Ep 93: Indigenous Disabled Creators
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Today’s episode features an interview with Johnnie Jae who is from the Otoe-Missouria and Choctaw tribes of Oklahoma. Johnnie is a journalist, organizer, creator, and futurist and the founder of A Tribe Called Geek, an award-winning media platform for Indigenous Geek Culture and STEM, and #Indigenerds4Hope, a suicide prevention initiative designed to educate, encourage, and empower Native youth. Johnnie will talk about her experiences accessing healthcare and staying safe as an immunocompromised person, the pandemic’s impact on disabled Indigenous, the systemic inequalities facing Indigenous communities, and the movement to remove racist imagery and terms in popular culture.
Please note there will be discussions about hospitalization, genocide, settler colonialism, medical racism, racist mascots.
I am the great granddaughter of the late Johnnie & Minnie Moore and Nelson & Emaline Morris.
I was born and raised in Oklahoma, spent about 10 years living in Taos, New Mexico and now reside in Hollywood, California.
— Johnnie Jae aka The Brown Ball of Fury (@johnniejae) November 1, 2019
Great thread! Please support Disabled Indigenous people, there are links in thos thread. 💜 https://t.co/W2QKuQ4nUS
— Kimbrah Gonzalez ♿ (@RainbowYeticorn) December 26, 2020
[Google doc] [PDF]
“Natives in comics: ‘Born an Indiginerd,'” Patty Talahongva, September 18, 2020, Indian Country Today.
“Cleveland Baseball Team Will Drop Controversial Name To ‘Unify Our Community,'” Jaclyn Diaz, December 14, 2020, NPR.
Tribal health officials say more than 60 communities on the reservation reported new cases Friday. https://t.co/AvOSVilL8w
— Indian Country Today (@IndianCountry) December 19, 2020
Pregnant Native American women were singled out for COVID-19 testing based on their race and ZIP code, clinicians say. While awaiting results, some mothers were separated from their newborns, depriving them of the immediate contact doctors recommend. https://t.co/rsQOqZ9GfX
— ProPublica (@propublica) December 27, 2020
“I knew if I could get Fresno High School to remove the mascot, that the logic of it would kick in, you don’t vote to remove a mascot that’s Native from one school in the district without saying, ‘We can’t just remove one.” – Jamie Nelson (Yokuts)https://t.co/84xoVAEfNI
— IllumiNative (@_IllumiNatives) December 26, 2020
I always seem like a wet blanket because I do not stan or put folks on a pedestal. I am critical and very idealistic when it comes to Native representation because I am not just thirsty for representation….i am thirsty and starving for GREAT representation and accountability.
— Johnnie Jae aka The Brown Ball of Fury (@johnniejae) December 18, 2020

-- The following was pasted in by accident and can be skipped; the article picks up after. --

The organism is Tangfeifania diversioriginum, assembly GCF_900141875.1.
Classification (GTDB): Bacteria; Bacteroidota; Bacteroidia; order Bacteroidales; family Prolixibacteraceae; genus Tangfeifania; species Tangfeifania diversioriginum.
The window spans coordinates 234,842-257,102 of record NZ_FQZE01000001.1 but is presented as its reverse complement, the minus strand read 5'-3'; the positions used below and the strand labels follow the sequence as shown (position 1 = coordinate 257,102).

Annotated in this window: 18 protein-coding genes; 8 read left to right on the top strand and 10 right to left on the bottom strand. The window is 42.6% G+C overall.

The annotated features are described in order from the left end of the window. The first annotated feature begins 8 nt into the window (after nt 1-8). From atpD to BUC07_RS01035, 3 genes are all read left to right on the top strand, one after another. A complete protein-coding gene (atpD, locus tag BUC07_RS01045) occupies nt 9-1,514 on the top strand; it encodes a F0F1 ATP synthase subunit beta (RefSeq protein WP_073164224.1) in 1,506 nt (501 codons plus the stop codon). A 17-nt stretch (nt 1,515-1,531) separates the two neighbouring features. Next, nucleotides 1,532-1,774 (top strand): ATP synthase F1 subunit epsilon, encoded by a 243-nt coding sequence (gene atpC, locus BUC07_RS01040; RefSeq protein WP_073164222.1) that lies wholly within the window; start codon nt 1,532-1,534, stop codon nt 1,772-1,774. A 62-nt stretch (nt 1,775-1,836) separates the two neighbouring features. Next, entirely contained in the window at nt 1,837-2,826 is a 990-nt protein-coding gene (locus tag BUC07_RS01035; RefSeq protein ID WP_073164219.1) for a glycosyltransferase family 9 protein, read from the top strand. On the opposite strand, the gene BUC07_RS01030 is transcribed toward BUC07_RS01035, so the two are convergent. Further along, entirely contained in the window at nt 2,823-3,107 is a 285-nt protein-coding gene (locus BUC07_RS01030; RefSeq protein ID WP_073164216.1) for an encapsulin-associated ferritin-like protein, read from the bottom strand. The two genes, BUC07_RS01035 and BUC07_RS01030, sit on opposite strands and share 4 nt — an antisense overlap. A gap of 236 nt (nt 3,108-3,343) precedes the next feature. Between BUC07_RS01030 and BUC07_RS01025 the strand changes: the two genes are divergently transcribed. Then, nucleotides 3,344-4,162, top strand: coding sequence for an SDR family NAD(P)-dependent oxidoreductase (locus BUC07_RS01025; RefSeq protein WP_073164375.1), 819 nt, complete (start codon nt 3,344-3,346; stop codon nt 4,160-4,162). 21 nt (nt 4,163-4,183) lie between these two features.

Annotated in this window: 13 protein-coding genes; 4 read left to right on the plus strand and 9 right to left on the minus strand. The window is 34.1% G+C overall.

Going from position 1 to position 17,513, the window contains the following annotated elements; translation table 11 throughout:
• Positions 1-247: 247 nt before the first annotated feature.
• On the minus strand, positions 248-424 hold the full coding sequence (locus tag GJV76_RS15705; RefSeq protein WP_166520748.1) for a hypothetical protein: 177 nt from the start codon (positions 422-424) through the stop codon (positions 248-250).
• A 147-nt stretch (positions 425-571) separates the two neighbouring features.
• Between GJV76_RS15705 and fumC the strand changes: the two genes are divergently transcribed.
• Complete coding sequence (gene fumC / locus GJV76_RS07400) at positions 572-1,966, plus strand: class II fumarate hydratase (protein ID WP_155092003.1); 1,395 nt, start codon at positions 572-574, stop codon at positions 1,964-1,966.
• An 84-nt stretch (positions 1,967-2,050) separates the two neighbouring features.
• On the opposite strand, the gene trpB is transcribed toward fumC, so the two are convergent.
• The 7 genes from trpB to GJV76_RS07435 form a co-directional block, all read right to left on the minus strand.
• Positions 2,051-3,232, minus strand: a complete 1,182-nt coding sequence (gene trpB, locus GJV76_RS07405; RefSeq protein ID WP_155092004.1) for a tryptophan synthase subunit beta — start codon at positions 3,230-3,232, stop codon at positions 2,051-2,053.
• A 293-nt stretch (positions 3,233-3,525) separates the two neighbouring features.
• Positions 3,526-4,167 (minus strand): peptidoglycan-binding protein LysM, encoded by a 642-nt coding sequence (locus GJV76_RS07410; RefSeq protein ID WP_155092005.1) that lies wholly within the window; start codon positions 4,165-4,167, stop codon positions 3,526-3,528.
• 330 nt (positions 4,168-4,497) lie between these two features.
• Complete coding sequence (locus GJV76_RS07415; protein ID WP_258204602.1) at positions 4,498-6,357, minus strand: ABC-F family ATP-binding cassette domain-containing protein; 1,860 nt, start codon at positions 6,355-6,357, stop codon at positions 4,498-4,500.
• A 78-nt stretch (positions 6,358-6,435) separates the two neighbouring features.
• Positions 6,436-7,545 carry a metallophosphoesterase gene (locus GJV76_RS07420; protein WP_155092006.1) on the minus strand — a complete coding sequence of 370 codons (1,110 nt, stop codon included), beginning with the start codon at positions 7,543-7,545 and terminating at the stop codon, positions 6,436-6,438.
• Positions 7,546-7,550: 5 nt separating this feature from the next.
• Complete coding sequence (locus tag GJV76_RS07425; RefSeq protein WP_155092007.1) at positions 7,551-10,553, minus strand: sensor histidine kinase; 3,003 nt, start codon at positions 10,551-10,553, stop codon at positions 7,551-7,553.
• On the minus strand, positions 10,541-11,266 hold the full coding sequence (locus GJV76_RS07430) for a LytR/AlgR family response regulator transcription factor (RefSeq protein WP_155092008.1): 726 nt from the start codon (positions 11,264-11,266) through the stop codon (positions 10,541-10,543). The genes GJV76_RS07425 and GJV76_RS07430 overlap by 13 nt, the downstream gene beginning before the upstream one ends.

My latest for the @AP: For many Native American tribes, losing elders to the coronavirus means losing irreplaceable pieces of culture. So tribes are fighting to protect their must vulnerable members. https://t.co/Lzunxsljr8
— Christine Fernando (@christinetfern) December 28, 2020
Johnnie Jae is an Otoe-Missouria and Choctaw rabble-rousing journalist, organizer, creator, and futurist who loves empowering others to chase their passions and create for healing and revolutionary change in the world. She is the founder of A Tribe Called Geek, an award-winning media platform for Indigenous Geek Culture and STEM, and #Indigenerds4Hope, a suicide prevention initiative designed to educate, encourage, and empower Native youth. Jae is a co-founder of Not Your Mascots and LiveIndigenousOK. She is a member of the Women Warriors Work Collective and served as a co-chair for the 2017 March for Racial Justice. She was the host of the Indigenous Flame and A Tribe Called Geek podcasts and worked as a producer for several other podcasts on the Success Native Style Radio Network.
While primarily recognized for her work with A Tribe Called Geek, Jae also facilitates several workshops that address Mental Health and Suicide in Indian Country, Native Mascots & Stereotypes, Indigenous Representation & Journalism, Indigenous STEM & Tech, and the Utilization of Social & Digital media for Business and Activism. Her ability to seamlessly shift from humor and pop culture to advocacy and business has made her a much-sought after speaker, panelist, and commentator.
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Alice Wong, Writer, Audio Producer, Host
Cheryl Green, Text Transcript
Lateef McLeod, Introduction
Mike Mort, Artwork
Theme Music (used with permission of artist)
Song: “Dance Off”
Song: “Hard Out Here for A Gimp”
Album: NO BIG DEAL
Artist: Wheelchair Sports Camp
“acoustic guitar with non_standard tuning phrase” by timcan, May 28, 2010. This work is licensed under the Creative Commons 0 License.
“acoustic guitar” by alpersez, January 27, 2008. This work is licensed under the Creative Commons 0 License.
“VOCODER countdown” by Jack_Master. This work is licensed under the Creative Commons 0 License.
“8 Bit Beeping Computer Sounds” by sheepfilms. This work is licensed under the Creative Commons 0 License.
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